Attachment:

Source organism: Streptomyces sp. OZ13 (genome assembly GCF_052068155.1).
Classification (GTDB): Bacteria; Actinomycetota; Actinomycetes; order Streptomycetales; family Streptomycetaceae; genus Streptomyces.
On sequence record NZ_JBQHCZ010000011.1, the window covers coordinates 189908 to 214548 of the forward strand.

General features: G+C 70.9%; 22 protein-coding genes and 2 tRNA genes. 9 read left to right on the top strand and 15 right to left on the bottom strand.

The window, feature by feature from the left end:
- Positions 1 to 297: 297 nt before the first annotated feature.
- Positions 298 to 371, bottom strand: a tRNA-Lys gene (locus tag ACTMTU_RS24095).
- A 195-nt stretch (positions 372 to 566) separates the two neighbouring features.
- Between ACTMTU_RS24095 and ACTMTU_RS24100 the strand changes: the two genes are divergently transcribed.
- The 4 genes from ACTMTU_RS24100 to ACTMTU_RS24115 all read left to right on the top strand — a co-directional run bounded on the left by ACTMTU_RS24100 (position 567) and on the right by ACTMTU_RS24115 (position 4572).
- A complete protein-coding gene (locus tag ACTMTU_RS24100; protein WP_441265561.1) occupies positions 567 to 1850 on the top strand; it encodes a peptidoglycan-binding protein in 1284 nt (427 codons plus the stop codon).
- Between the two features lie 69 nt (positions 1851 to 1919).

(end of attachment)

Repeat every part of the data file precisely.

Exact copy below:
Source organism: Streptomyces sp. OZ13 (genome assembly GCF_052068155.1).
Classification (GTDB): Bacteria; Actinomycetota; Actinomycetes; order Streptomycetales; family Streptomycetaceae; genus Streptomyces.
On sequence record NZ_JBQHCZ010000011.1, the window covers coordinates 189908 to 214548 of the forward strand.

General features: G+C 70.9%; 22 protein-coding genes and 2 tRNA genes. 9 read left to right on the top strand and 15 right to left on the bottom strand.

The window, feature by feature from the left end:
- Positions 1 to 297: 297 nt before the first annotated feature.
- Positions 298 to 371, bottom strand: a tRNA-Lys gene (locus tag ACTMTU_RS24095).
- A 195-nt stretch (positions 372 to 566) separates the two neighbouring features.
- Between ACTMTU_RS24095 and ACTMTU_RS24100 the strand changes: the two genes are divergently transcribed.
- The 4 genes from ACTMTU_RS24100 to ACTMTU_RS24115 all read left to right on the top strand — a co-directional run bounded on the left by ACTMTU_RS24100 (position 567) and on the right by ACTMTU_RS24115 (position 4572).
- A complete protein-coding gene (locus tag ACTMTU_RS24100; protein WP_441265561.1) occupies positions 567 to 1850 on the top strand; it encodes a peptidoglycan-binding protein in 1284 nt (427 codons plus the stop codon).
- Between the two features lie 69 nt (positions 1851 to 1919).